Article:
It will be appreciated that the cylindrical barrel or capsule 40 of the pump 10 or 216 of the pump 150 can be considered a dampening or timing capsule 40 or 216 since the space between the disc 66 or 266 and the inner surface of the barrel 40 or 216, and the viscosity of the high viscosity fluid 70 or 264 determine how long it will take to move the disc 66 or 266 from one end of the barrel 40 or 216 to the other end of the barrel 40 or 216 when it is acted upon by a constant gas spring force acting on the piston rod 46 or 265. In this respect, by means of varying the clearance between the disc 66 or 266 and the inner surface of the barrel 40 or 216 and/or by varying the thrust of the gas spring 115 or 300 by changing the type of gas/liquid fluid 47 or 282 utilized, or by changing the upper surface area of the piston 106 or 292 on which the gas acts, any desired rate of advance of the piston rod 46 or 265 can be achieved.
In the pump 10 shown in FIGS. 1 and 2, the syringe barrel 18 is fixed to the lower end 30 of the housing 32 in which the cylindrical barrel or capsule 40 is mounted for providing a timing function.
In the pump 150 shown in FIGS. 3 and 4, the pitch of the threads 210 in the bolus control sleeve 200 preferably is such as to provide a displacement of 100 microliters of insulin solution upon one complete revolution (360° of rotation) of the screw threads 210 on the lower end 212 of the intermediate housing 214.
Also it is to be appreciated that the depressions in the grooves 231-234 can be spaced so as to provide a calibration in microliters or any other desired unit of measurement.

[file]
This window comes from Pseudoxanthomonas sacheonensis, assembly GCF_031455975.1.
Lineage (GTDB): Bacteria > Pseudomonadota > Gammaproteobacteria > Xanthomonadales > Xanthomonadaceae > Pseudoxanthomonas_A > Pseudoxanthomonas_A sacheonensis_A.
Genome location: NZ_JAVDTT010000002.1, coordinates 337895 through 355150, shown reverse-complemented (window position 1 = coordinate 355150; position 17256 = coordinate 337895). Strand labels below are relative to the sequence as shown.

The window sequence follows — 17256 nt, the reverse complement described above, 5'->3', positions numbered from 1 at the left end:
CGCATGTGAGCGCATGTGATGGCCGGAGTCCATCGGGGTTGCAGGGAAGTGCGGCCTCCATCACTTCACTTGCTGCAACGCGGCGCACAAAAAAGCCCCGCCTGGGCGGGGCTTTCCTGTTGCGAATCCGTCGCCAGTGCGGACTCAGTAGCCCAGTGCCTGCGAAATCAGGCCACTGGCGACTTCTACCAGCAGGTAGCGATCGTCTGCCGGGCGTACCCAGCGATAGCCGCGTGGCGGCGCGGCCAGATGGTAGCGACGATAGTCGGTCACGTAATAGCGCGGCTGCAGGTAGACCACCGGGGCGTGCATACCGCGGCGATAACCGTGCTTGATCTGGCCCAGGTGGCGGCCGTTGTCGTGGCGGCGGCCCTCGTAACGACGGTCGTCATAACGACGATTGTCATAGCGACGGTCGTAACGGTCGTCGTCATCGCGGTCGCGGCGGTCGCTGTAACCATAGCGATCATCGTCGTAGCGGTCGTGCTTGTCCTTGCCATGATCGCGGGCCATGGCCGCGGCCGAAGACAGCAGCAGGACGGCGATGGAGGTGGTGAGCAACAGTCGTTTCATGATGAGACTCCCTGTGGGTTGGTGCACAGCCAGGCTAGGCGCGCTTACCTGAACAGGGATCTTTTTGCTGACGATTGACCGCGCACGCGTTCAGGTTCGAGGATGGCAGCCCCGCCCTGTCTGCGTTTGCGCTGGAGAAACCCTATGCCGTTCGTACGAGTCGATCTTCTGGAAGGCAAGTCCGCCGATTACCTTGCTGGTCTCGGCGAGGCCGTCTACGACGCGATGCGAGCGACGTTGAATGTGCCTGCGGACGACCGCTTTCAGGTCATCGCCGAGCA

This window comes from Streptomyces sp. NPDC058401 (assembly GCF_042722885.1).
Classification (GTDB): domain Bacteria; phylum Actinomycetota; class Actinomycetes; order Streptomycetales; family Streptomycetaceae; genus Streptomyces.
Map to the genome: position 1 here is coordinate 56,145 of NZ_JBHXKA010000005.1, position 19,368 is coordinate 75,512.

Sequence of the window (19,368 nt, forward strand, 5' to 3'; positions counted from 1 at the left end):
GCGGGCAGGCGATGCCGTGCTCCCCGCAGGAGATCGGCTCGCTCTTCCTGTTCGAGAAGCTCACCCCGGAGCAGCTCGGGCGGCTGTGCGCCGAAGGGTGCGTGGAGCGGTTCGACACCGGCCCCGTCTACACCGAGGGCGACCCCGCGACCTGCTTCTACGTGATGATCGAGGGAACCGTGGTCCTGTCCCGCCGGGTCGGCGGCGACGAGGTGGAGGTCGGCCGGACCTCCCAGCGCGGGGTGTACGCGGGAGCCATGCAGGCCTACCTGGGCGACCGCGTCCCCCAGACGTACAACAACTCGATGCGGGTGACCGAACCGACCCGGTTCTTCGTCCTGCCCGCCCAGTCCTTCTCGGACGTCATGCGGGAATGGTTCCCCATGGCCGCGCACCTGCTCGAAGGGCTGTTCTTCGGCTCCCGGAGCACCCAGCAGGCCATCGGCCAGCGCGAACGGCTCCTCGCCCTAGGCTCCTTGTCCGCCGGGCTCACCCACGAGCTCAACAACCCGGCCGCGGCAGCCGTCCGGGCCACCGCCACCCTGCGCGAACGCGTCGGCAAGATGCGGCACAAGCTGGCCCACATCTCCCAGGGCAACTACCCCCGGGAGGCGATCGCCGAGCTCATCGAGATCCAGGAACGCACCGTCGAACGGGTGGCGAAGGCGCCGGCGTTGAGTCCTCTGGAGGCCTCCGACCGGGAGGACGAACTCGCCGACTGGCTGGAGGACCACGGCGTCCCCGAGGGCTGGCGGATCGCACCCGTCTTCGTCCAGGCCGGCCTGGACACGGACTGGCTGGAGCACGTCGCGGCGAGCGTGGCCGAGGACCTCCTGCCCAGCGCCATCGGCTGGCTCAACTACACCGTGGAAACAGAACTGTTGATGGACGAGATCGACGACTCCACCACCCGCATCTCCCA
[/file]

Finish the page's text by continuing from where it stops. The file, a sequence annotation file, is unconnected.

This is accomplished by the pitch selected for the screw threads 210, the inner diameter of syringe barrel 160, and the number of interruptions or depressions provided in a particular groove 231-234 on the calibration ring 220.
To start delivery of a fresh supply of drug or insulin, the pump 150 is uncoupled from a delivery catheter. Next, the drive section housing 274 is unthreaded from the intermediate housing 214 to disengage the gas spring 300 from the pump 150.
The pump 150 is loaded first by unscrewing the gas spring 300 from the upper end 270 of housing 214 and removing the timing capsule 216. If the timing capsule 216 is fully traversed, it is reversed so the exposed end of rod 265 protrudes upward and the capsule 216 is reinserted in drive housing 214.
Alternatively, a second capsule 216 which has been traversed by a spring pressure device may be substituted.
The gas spring 300 is then screwed back into the housing 214 to its working position with the gas spring piston 292 being depressed by the protruding end of the rod 265.
It will be noted that in this particular embodiment of the pump 150 described, upper and lower ends 296 and 310 of the piston rod 265 are not fixed to the respective pistons 294 and 170. More specifically, the lower end 210 is not fixed to cylindrical member 320 forming part of and associated with piston 170 of the syringe section 152.
It is to be noted that if the barrel or capsule 220 with piston rod 265 therein is changed after 24 hours, the piston rod 265 will not be fully extended. For this purpose, a separate housing or container is provided for carrying one or more gas springs 300 and one or more syringe barrels 160 and one or more timing capsules 216 with piston rod 265 therein. Then spring loading devices are provided in the container for mounting on the alternate timing capsules 216 to move piston rods 265 thereof which have not been fully extended in use to a fully extended position of each piston rod 265.
After a timing capsule 216 has been inserted into housing 214, the gas spring 300 has been screwed into its operating position and the bolus control sleeve 200 has been fully extended to its "start" position, a fresh syringe barrel 160 is fitted onto the lower end 204 at the bolus control sleeve 200, and is then back filled until syringe piston 170, 320 contacts timing capsule piston rod 265.
Then it may be desirable to rotate the bolus control sleeve 200 to expel any air that might be in the orifice 164 of the nozzle 162 or in a catheter extending therefrom.
Now the pump is ready to be connected to a delivery catheter to resume basal dispensing of insulin solution to an individual. It may be desirable to prefill the catheter via rotation of the bolus control sleeve 200.